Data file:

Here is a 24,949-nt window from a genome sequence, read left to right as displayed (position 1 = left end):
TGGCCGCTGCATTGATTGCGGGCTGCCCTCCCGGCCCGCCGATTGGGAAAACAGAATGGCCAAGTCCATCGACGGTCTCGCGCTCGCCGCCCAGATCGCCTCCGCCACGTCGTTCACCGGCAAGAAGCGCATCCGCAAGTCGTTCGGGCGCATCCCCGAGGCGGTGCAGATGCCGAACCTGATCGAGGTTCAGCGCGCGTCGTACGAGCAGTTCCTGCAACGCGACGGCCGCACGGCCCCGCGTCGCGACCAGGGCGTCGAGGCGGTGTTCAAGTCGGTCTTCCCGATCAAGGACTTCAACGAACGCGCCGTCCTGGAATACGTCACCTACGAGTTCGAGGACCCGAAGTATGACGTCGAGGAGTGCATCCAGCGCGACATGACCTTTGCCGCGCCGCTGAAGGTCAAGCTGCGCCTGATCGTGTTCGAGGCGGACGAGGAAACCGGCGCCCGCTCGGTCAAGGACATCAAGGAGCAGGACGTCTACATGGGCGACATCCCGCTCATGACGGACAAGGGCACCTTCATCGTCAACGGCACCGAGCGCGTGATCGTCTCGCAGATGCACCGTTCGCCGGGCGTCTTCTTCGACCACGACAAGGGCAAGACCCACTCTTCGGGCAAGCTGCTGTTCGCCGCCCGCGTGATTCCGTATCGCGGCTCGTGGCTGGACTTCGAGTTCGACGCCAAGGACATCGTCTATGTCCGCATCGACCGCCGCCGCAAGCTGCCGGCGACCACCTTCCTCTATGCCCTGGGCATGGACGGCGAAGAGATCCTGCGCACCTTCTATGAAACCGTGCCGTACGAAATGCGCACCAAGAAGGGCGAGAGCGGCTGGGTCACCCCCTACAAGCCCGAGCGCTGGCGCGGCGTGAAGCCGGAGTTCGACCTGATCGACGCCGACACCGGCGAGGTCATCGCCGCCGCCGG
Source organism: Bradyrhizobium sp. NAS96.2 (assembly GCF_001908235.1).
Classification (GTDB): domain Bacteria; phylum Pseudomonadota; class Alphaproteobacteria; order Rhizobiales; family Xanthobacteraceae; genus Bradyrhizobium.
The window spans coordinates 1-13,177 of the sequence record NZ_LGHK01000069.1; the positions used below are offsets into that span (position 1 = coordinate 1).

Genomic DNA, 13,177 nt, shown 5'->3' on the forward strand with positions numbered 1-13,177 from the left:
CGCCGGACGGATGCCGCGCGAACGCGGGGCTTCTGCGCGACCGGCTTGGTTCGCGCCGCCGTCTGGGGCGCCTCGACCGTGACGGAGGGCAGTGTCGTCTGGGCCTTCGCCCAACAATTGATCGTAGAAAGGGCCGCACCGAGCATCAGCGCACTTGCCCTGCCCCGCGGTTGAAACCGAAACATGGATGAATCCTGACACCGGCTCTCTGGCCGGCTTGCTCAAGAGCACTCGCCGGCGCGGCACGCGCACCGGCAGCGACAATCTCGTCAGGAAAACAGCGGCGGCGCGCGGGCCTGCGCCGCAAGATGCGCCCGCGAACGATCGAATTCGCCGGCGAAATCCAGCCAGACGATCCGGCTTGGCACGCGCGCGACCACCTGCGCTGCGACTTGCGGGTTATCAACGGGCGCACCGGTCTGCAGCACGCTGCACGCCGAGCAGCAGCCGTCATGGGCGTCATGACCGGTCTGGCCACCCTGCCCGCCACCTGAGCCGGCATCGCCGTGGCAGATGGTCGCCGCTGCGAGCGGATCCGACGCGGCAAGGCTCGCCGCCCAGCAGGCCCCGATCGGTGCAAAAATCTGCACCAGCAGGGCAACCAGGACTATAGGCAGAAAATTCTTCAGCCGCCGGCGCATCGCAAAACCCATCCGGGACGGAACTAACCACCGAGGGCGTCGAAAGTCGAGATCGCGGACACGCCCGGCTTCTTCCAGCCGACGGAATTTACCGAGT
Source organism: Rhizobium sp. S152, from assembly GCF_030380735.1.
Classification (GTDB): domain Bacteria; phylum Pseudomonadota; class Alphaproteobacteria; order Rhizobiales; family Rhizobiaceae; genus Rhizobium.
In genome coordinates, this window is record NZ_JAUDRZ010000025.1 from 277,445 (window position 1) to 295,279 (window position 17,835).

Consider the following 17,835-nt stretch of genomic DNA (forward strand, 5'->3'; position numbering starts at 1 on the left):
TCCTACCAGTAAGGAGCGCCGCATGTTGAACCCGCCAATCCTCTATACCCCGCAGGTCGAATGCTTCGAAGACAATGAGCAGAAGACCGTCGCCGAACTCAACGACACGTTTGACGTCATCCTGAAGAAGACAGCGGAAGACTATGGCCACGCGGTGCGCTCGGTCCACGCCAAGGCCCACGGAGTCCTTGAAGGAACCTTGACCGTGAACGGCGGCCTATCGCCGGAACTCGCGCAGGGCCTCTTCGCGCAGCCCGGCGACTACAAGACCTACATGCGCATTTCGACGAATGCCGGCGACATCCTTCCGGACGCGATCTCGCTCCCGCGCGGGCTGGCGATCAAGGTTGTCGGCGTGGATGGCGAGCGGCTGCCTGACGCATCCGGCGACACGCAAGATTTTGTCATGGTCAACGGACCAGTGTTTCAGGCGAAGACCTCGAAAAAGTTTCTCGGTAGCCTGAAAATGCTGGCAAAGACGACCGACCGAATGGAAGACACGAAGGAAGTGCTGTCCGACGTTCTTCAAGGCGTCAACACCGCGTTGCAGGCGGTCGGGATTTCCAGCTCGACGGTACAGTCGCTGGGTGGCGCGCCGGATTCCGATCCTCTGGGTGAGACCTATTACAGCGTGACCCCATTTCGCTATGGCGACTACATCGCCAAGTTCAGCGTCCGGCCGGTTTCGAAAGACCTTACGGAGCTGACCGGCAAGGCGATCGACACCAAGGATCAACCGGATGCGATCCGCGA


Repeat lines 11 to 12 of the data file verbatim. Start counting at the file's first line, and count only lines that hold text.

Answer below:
Consider the following 17,835-nt stretch of genomic DNA (forward strand, 5'->3'; position numbering starts at 1 on the left):
TCCTACCAGTAAGGAGCGCCGCATGTTGAACCCGCCAATCCTCTATACCCCGCAGGTCGAATGCTTCGAAGACAATGAGCAGAAGACCGTCGCCGAACTCAACGACACGTTTGACGTCATCCTGAAGAAGACAGCGGAAGACTATGGCCACGCGGTGCGCTCGGTCCACGCCAAGGCCCACGGAGTCCTTGAAGGAACCTTGACCGTGAACGGCGGCCTATCGCCGGAACTCGCGCAGGGCCTCTTCGCGCAGCCCGGCGACTACAAGACCTACATGCGCATTTCGACGAATGCCGGCGACATCCTTCCGGACGCGATCTCGCTCCCGCGCGGGCTGGCGATCAAGGTTGTCGGCGTGGATGGCGAGCGGCTGCCTGACGCATCCGGCGACACGCAAGATTTTGTCATGGTCAACGGACCAGTGTTTCAGGCGAAGACCTCGAAAAAGTTTCTCGGTAGCCTGAAAATGCTGGCAAAGACGACCGACCGAATGGAAGACACGAAGGAAGTGCTGTCCGACGTTCTTCAAGGCGTCAACACCGCGTTGCAGGCGGTCGGGATTTCCAGCTCGACGGTACAGTCGCTGGGTGGCGCGCCGGATTCCGATCCTCTGGGTGAGACCTATTACAGCGTGACCCCATTTCGCTATGGCGACTACATCGCCAAGTTCAGCGTCCGGCCGGTTTCGAAAGACCTTACGGAGCTGACCGGCAAGGCGATCGACACCAAGGATCAACCGGATGCGATCCGCGA